Viewpoint: A long-term plan for the NHS: now we need a vision for health, care and wellbeing

Christine Heron has been examining the implications of the NHS Long Term Plan (LTP). In this first of a series of blogs she looks at organisational change.

As part of my work as a writer on health and care, I talk to people in councils and the NHS across the country and write case studies on areas that are doing well. Most areas are making progress on aspects of integrated health and care and prevention and some have manged to pull many of the strands together.

So, the question is, will the LTP support all areas to reach the standard of the best, and the best to get even better? Well, as with all policies there are opportunities and challenges.

There are many helpful measures in the LTP that consolidate significant shifts in how the NHS operates that have been taking place incrementally over the last few years (see LGiU policy briefing on the LTP (members only)). Among these are a recognition of the importance of working with local government to develop place-based approaches, an increased focus on the importance of outcomes over activity and more action on prevention and tackling health inequalities. All these, and more, make a good basis for the vision of place-based health and care.

However, the messages from health and care experts, like the King’s Fund, have been that top-down reorganisations will be counter-productive. The structural measures in the LTP may not be full top-down requirements but there is a new NHS landscape with some major changes taking place including:

  • Fewer “leaner” and “more strategic” CCGs that will “support providers to partner with local government and other community organisations on population health, service redesign and LTP implementation” – likely to involve single strategic commissioners or mergers.
  • “Expanded” community health teams based with primary care networks covering populations of 30-50,000 – intuitively these make sense, but it’s a big change for primary care.
  • Providers to have extensive responsibility for system-wide outcomes and decision-making and are expected to collaborate – probably involving more grouped trusts and mergers.
  • ICSs across the country by 2021 – local authorities will be members of ICS partnership boards.
  • Seven new combined NHS England and NHS Improvement regional directorates – how these will operate is largely unknown, but they will no doubt be keen to make their mark.

Along with the inevitable shifting and shunting as the NHS settles into its latest operating structure, there are other implications of the new landscape to be mindful of.

The NHS has an extremely difficult job – carrying out life-critical activity under intense national direction and in the gaze of media and political scrutiny: perhaps because of this, many NHS leaders feel most comfortable in command and control mode. (See, for example, analyses by the Kings Fund and the Nuffield Trust.) Additionally, after nearly twenty years of competition and autonomy, providers are to be required to collaborate through contracts and, possibly, license arrangements. Is this realistic any time soon?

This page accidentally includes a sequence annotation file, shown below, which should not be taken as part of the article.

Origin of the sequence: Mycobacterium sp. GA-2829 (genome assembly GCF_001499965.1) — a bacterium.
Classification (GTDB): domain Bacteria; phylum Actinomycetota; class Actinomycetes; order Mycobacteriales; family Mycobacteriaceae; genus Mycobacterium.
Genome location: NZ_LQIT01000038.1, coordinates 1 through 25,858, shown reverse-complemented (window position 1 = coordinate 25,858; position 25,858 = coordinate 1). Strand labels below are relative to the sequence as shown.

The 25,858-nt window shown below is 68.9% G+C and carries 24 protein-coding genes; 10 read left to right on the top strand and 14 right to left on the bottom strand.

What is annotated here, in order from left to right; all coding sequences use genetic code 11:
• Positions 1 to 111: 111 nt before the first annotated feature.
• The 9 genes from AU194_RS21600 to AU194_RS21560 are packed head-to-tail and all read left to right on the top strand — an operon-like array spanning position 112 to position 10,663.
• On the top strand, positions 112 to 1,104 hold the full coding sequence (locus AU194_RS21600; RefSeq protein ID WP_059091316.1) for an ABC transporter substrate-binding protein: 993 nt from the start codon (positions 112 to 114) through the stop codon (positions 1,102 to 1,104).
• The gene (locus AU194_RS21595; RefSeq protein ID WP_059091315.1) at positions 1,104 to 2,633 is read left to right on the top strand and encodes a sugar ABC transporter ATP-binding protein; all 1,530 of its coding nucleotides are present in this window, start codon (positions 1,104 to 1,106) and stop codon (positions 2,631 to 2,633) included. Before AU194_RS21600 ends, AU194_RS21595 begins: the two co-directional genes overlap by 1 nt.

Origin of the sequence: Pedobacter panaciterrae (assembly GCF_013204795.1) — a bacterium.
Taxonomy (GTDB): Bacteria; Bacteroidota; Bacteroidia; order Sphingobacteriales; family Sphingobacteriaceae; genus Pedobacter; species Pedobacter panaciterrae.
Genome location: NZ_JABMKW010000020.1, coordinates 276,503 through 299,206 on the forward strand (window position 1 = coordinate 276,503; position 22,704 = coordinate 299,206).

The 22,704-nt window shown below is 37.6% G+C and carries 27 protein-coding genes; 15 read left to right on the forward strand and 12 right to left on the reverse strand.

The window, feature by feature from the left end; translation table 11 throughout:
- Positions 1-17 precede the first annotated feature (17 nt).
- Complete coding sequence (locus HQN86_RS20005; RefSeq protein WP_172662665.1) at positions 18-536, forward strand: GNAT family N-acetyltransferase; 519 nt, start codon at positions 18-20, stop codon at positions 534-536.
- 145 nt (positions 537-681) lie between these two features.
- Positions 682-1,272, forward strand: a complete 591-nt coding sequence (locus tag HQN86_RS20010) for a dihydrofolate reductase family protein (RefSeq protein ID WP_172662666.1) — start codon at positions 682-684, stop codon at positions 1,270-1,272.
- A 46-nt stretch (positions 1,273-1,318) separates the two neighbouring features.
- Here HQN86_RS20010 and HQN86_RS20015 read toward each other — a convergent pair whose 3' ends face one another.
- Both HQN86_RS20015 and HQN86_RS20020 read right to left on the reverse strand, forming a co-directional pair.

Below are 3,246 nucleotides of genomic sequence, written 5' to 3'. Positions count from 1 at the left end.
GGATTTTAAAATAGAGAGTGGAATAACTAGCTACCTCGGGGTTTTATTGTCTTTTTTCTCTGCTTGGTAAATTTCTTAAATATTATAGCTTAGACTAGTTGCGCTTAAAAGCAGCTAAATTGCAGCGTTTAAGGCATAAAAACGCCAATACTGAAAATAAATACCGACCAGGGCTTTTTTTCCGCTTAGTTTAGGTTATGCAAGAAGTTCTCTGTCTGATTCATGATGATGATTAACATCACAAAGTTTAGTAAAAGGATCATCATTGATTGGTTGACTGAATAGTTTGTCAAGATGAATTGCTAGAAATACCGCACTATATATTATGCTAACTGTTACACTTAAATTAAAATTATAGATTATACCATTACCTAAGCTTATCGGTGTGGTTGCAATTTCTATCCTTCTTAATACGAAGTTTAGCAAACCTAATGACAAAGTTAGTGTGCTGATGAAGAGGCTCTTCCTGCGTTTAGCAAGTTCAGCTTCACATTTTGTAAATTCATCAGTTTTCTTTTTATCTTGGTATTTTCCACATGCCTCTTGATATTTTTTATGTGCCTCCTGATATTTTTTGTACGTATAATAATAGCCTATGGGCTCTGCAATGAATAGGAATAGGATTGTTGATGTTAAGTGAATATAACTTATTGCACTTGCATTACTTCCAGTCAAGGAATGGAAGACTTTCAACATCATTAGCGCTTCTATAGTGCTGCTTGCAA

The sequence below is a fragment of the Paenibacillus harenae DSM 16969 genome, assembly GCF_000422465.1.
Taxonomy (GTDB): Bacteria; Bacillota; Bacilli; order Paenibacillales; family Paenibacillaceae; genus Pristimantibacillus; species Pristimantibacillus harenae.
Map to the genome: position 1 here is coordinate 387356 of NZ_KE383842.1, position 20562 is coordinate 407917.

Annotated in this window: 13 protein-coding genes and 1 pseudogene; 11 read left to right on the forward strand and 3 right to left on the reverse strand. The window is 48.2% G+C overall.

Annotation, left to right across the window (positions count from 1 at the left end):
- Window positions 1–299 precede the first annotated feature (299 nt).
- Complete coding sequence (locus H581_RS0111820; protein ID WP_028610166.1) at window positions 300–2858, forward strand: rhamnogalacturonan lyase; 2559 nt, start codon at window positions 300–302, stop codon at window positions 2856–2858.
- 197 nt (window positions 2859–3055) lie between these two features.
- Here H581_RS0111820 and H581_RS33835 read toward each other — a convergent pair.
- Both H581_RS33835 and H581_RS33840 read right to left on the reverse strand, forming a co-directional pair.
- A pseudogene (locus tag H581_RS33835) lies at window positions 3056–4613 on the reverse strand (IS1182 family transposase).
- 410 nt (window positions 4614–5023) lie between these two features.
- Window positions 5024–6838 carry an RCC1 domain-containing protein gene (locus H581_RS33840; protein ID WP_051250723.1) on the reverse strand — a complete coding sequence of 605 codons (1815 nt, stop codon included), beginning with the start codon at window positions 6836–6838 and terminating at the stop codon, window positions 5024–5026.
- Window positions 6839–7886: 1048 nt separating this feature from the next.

Incoming senior figures, Baroness Harding (Chair of NHS Improvement) and Ian Trenholm (CQC Chief Executive), have identified NHS silos, fiefdoms, and lack of collaboration with partners. (See LGiU Health, Social Care and Public Health Round-up December 2018. ) Of course, these are generalisations – there are also many collaborative NHS leaders involved effective partnerships.

One aspect of the new arrangements that I find it hard to get my head around is the blurring of the distinction between commissioning and providing. I can see that it makes sense for the relatively small number of large providers in the NHS to take more responsibility for system-wide outcomes. There is though a danger that this might result in the most bullish NHS organisations wanting to ‘provide the whole system’ in the name of collaboration – potentially rolling back positive partnerships with weaker partners in the NHS and the voluntary, community and social enterprise (VCSE) sector.

And what happens if outcomes are not met? Who is going to hold ‘super-providers’ to account? There will need to be extremely clever contract arrangements to make this happen. It’s worth noting that plans for the first integrated care provider in Dudley, where there are strong and ambitious partnerships, have been delayed for the third time – until 2020 – apparently because the national contractual model needed to create a new multispeciality community provider is not yet ready.

Of course, local government has no control over how the NHS is organised. But what it can do at local level is work with like-minded partners in the NHS the VCSE sector and beyond to influence the process according to values that define the best of health care and wellbeing, including through:

  • a social model of care and support based on promoting independence, including taking risks
  • working to shared outcomes agreed across a place, rather than organisational convenience
  • achieving value for money by effective commissioning with a mixed economy of providers who bring different experiences and expertise, like working in community settings
  • listening to and engaging with local citizens so that they take a more active role and influence how services are delivered
  • supporting disadvantaged groups – people who are homeless, people with long term conditions, families under pressure, carers and many others
  • working at a neighbourhood level with communities – be they in dispersed rural or deprived inner urban areas.

Discussion will continue in part 2 of this blog – health, wellbeing and prevention.

Christine Heron is an LGiU associate who writes on health and social care topics.

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